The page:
Christmas can be a difficult time for many Australians, and wonderful festive music can reignite emotions both good and bad, without much conscious thought.
Greta Bradman is regular columnist with Limelight, an Australian soprano who across the last ten years has sung extensively through the UK, Europe, Asia Pacific and USA. Greta has been an active ambassador for Australian living composers and artists, and for the support of a range of arts-related initiatives, organisations and institutions including ambassadorship and fundraising. As of 2019 onwards, Greta is singing less in order to spend more time speaking, writing and researching. Greta presents Weekend Mornings on ABC Classic, including interviewing guests such as Tim Minchin, Julia Zemiro, HRH Prince Andrew and Maggie Beer. She is a keynote speaker and also publicly interviews guests live in-conversation.
Articles by Greta Bradman
Recent studies have revealed just how great the problem is and how much remains to be done, but is mental health in the performing arts a good news story in the making?
Off with the screens and devices (except the speakers) and on with the classical music for arguably the most exquisite third of your life’s journey: sleep.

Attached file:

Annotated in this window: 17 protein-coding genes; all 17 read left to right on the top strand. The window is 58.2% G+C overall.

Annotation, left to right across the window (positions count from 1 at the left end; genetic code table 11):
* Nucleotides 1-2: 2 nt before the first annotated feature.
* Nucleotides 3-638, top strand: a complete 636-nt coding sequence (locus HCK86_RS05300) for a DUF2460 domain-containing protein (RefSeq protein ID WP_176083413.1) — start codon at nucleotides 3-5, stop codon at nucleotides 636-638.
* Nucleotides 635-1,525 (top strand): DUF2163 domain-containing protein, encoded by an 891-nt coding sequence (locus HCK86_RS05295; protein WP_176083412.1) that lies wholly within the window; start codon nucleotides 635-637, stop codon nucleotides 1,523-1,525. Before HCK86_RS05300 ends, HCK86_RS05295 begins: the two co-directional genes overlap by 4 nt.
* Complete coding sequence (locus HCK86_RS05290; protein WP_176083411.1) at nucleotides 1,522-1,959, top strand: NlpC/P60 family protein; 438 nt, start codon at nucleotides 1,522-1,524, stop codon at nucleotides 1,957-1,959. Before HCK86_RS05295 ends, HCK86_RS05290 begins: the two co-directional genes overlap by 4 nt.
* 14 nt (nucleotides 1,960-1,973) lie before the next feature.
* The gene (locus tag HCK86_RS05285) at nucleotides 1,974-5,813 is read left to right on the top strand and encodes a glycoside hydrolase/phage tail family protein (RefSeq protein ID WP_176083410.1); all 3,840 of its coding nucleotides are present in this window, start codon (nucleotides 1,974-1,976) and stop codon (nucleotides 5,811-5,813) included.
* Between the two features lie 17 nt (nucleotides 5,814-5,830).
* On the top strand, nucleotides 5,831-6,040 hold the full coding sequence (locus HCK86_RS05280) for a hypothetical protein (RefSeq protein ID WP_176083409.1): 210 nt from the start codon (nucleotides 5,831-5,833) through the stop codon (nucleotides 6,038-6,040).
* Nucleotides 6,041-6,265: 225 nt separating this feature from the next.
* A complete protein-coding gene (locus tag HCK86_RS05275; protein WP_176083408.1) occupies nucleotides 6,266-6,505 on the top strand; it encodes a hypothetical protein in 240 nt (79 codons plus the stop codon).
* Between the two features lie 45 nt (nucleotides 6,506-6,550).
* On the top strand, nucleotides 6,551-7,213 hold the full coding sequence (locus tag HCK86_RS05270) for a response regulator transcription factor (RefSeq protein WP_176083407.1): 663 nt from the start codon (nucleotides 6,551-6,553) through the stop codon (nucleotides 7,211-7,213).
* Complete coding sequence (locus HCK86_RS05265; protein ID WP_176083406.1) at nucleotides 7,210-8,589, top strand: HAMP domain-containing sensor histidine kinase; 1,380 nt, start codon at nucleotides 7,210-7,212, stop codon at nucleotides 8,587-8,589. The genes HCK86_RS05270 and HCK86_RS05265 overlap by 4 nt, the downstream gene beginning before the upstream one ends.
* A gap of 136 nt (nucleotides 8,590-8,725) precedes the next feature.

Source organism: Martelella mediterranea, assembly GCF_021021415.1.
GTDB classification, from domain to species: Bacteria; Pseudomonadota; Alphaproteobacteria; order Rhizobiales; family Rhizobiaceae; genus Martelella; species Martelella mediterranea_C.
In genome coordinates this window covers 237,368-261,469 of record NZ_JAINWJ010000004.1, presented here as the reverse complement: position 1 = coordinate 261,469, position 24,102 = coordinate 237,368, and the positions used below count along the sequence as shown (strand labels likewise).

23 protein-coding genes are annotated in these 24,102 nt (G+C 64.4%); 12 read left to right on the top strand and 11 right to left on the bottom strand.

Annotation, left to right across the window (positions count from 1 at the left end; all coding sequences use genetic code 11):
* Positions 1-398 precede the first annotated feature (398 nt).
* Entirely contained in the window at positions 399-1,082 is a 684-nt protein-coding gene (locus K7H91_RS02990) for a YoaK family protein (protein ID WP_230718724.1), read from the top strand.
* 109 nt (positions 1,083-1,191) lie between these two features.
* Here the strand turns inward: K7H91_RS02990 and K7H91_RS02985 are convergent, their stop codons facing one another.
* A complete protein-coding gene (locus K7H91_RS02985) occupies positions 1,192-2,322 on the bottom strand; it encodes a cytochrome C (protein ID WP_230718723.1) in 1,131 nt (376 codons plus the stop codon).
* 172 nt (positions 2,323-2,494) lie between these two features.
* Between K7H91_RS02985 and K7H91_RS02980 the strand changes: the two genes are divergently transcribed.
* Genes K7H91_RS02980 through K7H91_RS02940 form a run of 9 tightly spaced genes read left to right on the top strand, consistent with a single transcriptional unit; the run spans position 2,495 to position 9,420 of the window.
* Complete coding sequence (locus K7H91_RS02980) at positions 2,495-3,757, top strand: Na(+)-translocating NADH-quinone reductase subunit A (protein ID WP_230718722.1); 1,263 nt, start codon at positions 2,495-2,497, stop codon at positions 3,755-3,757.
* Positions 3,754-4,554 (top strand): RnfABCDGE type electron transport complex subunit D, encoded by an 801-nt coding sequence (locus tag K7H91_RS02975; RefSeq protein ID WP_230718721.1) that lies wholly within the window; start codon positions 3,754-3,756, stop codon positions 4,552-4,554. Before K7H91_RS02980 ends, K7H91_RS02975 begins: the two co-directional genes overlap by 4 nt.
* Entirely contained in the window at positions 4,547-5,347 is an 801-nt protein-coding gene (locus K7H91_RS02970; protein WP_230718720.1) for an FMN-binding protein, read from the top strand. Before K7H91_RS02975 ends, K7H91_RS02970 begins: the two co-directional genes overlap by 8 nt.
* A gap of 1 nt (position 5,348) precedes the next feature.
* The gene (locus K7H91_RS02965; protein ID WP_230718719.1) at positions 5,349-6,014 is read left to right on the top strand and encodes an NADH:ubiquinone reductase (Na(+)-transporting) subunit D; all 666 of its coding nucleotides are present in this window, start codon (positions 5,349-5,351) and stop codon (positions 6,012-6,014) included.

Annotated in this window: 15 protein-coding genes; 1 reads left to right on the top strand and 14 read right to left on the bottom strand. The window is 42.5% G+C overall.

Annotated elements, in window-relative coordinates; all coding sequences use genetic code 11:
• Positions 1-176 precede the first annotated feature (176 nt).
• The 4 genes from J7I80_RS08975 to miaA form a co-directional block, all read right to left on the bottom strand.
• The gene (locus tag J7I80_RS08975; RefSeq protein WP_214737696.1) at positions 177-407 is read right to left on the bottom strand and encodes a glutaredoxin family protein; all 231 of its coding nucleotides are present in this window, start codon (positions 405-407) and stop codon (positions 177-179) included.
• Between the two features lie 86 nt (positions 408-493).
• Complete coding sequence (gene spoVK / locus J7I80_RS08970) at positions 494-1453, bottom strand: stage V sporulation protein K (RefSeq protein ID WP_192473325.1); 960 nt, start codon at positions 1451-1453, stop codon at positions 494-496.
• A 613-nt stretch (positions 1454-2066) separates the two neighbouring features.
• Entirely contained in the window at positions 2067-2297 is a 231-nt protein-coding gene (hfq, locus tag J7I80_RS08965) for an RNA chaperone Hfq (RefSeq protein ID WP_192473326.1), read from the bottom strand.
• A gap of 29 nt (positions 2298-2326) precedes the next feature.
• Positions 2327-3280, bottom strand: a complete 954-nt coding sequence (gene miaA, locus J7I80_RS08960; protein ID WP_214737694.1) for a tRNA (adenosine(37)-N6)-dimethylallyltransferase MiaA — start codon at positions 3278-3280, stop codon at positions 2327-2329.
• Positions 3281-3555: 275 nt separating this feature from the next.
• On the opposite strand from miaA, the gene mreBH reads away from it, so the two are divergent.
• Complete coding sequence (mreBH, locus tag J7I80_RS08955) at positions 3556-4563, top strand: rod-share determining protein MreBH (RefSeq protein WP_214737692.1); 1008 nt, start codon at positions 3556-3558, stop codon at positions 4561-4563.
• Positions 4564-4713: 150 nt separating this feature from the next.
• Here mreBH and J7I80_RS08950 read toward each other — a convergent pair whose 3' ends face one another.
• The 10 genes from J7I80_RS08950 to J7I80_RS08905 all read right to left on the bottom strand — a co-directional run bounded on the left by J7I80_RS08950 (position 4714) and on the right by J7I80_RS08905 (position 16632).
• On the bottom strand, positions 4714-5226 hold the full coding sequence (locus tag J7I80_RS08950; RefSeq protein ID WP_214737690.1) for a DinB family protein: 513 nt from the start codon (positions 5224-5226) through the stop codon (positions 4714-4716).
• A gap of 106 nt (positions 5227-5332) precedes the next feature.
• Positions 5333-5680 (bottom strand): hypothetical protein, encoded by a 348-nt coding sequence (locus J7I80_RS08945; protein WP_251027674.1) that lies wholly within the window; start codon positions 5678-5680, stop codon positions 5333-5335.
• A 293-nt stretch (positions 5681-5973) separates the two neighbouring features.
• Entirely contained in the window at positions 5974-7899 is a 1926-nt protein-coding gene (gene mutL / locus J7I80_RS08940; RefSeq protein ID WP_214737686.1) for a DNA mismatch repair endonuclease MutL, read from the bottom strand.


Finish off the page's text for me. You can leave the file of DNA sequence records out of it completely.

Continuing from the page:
From cows to elephants, there are many stories of animals responding to music. So what are the preferences of the animal companions of Australia’s music professionals?
Whether you’re recovering from open heart surgery, getting over an ex, or simply craving some ‘auditory cheesecake’, listening to music has a profound effect on your brain.
Curated clapping, and keeping mum between orchestral movements, was developed in the 20th century. But applause is most satisfying when it’s spontaneous – as artists know.
Fresh from her fifth tour of regional Australia, the popular soprano tells us why she recommends getting out of the city and connecting personally with audiences.
The soprano explains how the rise of the Protean career means arts organisations need to adapt to changing needs.
Though it may sound glamorous, getting Greta Bradman’s latest project off the ground took more sticky tape than you might think.